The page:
Wednesday, November 6, 2013

On Election 2013: An Open Letter to Texas Conservatives

For a righteous man may fall seven times
And rise again,
But the wicked shall fall by calamity.

Proverbs 24:16

My fellow Texans,

I woke up this morning in a state of fatalistic resignation.  I almost did a post linking to the movie Jeremiah.    Then I read this piece in today's American Spectator:
Arnold Schwarzenegger won re-election handily in 2006, defeating his hapless opponent Phil Angelides by a 56% to 38.9% margin. Yet this sizable win was a meaningless victory for the GOP. Similarly, Chris Christie’s thumping victory on Tuesday night over an equally forgettable candidate contains almost no national meaning, save that Chris Christie is good for Chris Christie. Like Schwarzenegger, Christie cruised to re-election not as a real Republican but as a preening non-partisan moderate. Like Schwarzenegger, Christie’s popularity hasn’t translated into any support for Republicans in his own legislature.

Which raises the question: How could Christie turn blue states red nationwide if he can’t turn his own legislature red?


Like Schwarzenegger, Christie is a useful idiot for the Democrats—a needy, politically correct, ruling-class Republican who is trending liberal on everything from “climate change” to gay marriage to size-of-government issues. Christie loves the liberal limelight—a trait that will only intensify over time. The Democrats know a Trojan Horse when they see one.

Of course, establishment Republicans—the same geniuses who parachuted Schwarzenegger into office to the long-term detriment of their party—will ooh and ahh over Christie’s victory and argue that Tuesday’s results, in which the moderate in New Jersey won and the conservative in Virginia lost, illustrate the wisdom of ideological flexibility and the value of distance from the Tea Party. Never mind that Cuccinelli, who ran a lame and scared campaign, had made a point of avoiding Ted Cruz, even though it was Cruz’s brave stance against Obamacare and the consequences of its buffoonish rollout that ended up making the race much closer than anyone expected.

“In the clearest sign yet of the potent effect of the government shutdown on the Virginia governor’s race, Republican Ken Cuccinelli avoided being photographed with Ted Cruz at a gala they headlined here Saturday night—even leaving before the Texas senator rose to speak,” reported Politico in early October. Republicans who behave in this craven fashion don’t deserve to win. Cuccinelli didn’t lose because he hewed to the Tea Party line; he lost because he didn’t. Had he played up his conservatism instead of running away from it while lashing McAuliffe as a pro-abortion, pro-gay marriage socialist, he might have galvanized conservatives and won the race.

Even the media found it a little difficult to sustain the this-is-a-defeat-for-the-Tea-Party narrative after the Virginia results came in, as they showed a race that the Republicans could easily have won, had the Libertarian not run, had Cuccinelli actually tried, had stingy Republican fat cats donated money to ad campaigns, had Republicans bothered to expose McAuliffe’s radicalism, etc.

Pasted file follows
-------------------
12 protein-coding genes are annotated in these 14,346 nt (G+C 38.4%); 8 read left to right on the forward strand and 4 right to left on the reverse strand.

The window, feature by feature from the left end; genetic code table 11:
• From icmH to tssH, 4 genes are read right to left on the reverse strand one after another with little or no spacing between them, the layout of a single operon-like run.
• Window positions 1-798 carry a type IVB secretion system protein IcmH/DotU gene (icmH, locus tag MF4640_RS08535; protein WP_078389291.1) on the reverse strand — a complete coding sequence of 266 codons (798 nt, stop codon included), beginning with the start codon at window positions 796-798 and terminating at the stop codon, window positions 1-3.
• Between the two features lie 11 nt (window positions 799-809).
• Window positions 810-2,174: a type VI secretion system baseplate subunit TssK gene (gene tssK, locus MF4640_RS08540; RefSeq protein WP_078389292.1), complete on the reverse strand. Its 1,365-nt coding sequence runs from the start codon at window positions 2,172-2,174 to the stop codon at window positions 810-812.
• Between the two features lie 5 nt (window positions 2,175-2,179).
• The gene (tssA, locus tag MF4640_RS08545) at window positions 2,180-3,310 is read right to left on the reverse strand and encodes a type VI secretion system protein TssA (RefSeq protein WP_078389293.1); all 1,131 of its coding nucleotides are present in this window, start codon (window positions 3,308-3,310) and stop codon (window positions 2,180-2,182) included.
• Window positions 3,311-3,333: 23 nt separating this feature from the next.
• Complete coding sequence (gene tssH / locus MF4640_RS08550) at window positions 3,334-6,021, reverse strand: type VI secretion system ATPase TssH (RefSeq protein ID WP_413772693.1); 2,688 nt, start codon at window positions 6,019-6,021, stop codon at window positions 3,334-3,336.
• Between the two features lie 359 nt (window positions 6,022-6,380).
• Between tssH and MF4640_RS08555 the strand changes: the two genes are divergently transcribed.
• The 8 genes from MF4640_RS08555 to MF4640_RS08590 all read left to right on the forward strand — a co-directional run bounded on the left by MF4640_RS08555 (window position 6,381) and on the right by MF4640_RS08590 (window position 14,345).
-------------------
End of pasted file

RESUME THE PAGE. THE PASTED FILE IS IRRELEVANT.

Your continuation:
I don't need to run through last night's parade of horribles.  In addition to Virginia, Joe Straus' Water Slush fund passed easily.  The city of Austin "Housing" bond passed.  A bunch of other local government debt passed.  So what, pray tell, has changed since yesterday?!?


We've known since (no later than) March that the Republican leadership in the legislature, which put Prop. 6 on the ballot in the first place, is more interested in personal enrichment than sound policy.  We've known for at least a year that low turnout in local elections threatens our economy.  We need better Republicans and higher citizen participation.

Here's the good news: Steve Munisteri believes in open, contested primaries.

With the constitutional amendments elections over, today is the first genuine day of primary season.  While statewide races will get more ink, we must clean out the Republican caucuses in both houses of the legislature.  We need better Republican legislators to drive sound policy.

Concerning turnout, remember the following three words: Identify.  Register.  Persuade.
  • Identify -- Every one of us knows people in day to day life who thinks like we do but doesn't vote.  You need to figure out who those people are in your circle of influence.  Start with your Sunday school class and your workplace.
  • Register -- Once you identify the people you already know, you need to get them registered to vote.  In order for this to happen, you need to become a deputy voter registrar.  In Travis county, there is a deputy voter registrar training EVERY SATURDAY at the Unitarian "church."  [Author's Note: If some Unitarians get saved out of this process, so much the better.]
  • Persuade -- This is the tricky, but really fun, part.  Having identified and registered the appropriate people, you now need to get them to show up.  Regular phone banks and social events (like Liberty on the Rocks here in Austin) are key.
 If we do that, we'll be fine.

Adam Cahn
November 6, 2013

P.S. On a related note, David Barton is going to make a big announcement in the next few hours.

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